Focus Groups Suck!

21 02 2010

Source: Wall Street Journal via Good: Campbell's Soup redesigns a label using "neuromarketing" techniques.

Here’s Campbell’s new packaging…its apparently designed using biometrics.

Let me guess, this was tested through a focus group…maybe a bunch of them over a span of 2 to 8 weeks. While I’m not refuting any of the concepts or the science behind the design of this package, I do strongly feel that many marketing organizations don’t always get it.

If Campbell’s invests the same amount of money in reaching out to their consumers through online communities, they might actually see a much higher ROI and maybe even grab some new customers along the way.

Yes, it is about creating an emotional connection with consumers and yes, packaging is important. However, it’s important only to the extent that it properly conveys the brand’s position and is easily identifyable on the shelf. Beyond that, brand’s are just wasting their time and money.




6 responses

22 02 2010
Jeff Hirsch (@jeffreyhirsch)

I agree that Campbell’s and other companies would fare much better spending a larger percentage of their marketing budgets to reach out to their customers and potential targets online. Social media continues to be a bigger and bigger part of my business. However, as a focus group practitioner and big fan of the method, I can tell you that well executed focus groups – where honest exploration and real listening occur – provide insight from live, spontaneous, real time interactions that are difficult to achieve online.

What you refer to here – biometrics – is not to be confused with focus groups. This technique may be useful, but I tend to feel that it’s part of the frequent MBA syndrome (that’s not targeted at you!) of understanding how the watch works but no being able to tell time.

2 03 2010
Ujwal Arkalgud

Hi Jeff, thanks for your comment. I think the most important point I was trying to make here is that when it comes to designing packaging or anything for that matter, people go to great lengths to find that emotional connection with consumers. However, a true emotional connection is really spawned out of what the brand stands for and how it makes people who consume it feel – even if its just soup. While packaging in important, I tend to disagree on the need to invest excessively in techniques that would supposedly produce packaging that makes people want to buy.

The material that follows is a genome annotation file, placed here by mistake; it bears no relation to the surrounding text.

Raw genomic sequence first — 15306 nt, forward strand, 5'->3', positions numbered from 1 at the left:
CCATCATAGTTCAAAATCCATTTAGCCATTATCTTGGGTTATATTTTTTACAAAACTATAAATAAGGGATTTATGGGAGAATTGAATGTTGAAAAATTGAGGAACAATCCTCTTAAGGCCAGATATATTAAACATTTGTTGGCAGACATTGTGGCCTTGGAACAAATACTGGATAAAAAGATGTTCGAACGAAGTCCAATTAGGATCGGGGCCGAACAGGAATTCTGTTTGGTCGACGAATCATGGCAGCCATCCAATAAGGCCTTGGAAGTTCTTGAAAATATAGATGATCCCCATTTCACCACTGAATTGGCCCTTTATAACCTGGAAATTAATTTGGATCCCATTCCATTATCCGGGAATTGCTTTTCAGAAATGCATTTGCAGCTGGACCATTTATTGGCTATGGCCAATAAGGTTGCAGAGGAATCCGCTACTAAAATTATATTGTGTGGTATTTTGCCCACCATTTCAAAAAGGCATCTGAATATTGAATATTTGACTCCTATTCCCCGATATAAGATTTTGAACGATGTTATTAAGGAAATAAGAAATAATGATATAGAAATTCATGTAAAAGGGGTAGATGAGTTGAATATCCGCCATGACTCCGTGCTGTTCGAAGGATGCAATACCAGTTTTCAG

With regards to focus groups, I speak not from an MBA perspective but from the perspective of someone who’s spent several weeks conducting ethnographic research only to realize that our focus group results were way out of wack. IMHO, a small representative quantitative survey combined with ethnographic research works as an ideal combination to determine the culture, wants and needs of target buyers.

Your thoughts?

2 03 2010
Jeff Hirsch (@jeffreyhirsch)

If your ethno as way out of whack, it’s likely that something was wrong with the design. It’s very easy to misuse, abuse or just do qualitative poorly. I can’t make a judgement on what you did, but I can say that it’s truly an art more than a science and you need to make sure to be open minded and highly observant, not just about what people say, but how they say it and in what context.

23 02 2010
Neuromarketing: From Soup to Nuts | Neuromarketing

[…] to Retire Iconic Soup Labels in Favor of “Neuromarketing” – Hit the BuzzerFocus Groups Suck! – An Interpretivist’s ClogM’m, m’m good – In Good TasteWaiter, There’s […]

1 03 2010
Anthony Sanzio

I work at Campbell and am very familiar with the WSJ article and the research work that went into our plans for condensed soup. I thought I would offer some commentary. At Campbell, we use a variety of research methods – from traditional focus groups and ethnographic interview techniques to biometric research. In our view, all of these research techniques have a role to play in gathering consumer and shopper insights. IT is about picking the right tool for the job and also using tools in combination. In the end, nothing can replace talking and listening to the people who buy your products, that is why we talk to about 50,000 consumers per year, using online communities, focus groups, shopping trips, ethnographic interviews, dinner parties, etc. Thanks for sharing your opinion on the article and our efforts. Thanks,

Anthony Sanzio

3 03 2010

As someone in the art & marketing worlds, I want to add that packaging design is actually pretty important in generating emotion – things that may seem trivial are actually pretty powerful. Also, think the blog post positions this as an either/or situation – I think marketeers should be spending money/effort on both developing the product (which includes packaging) and engaging the consumer.

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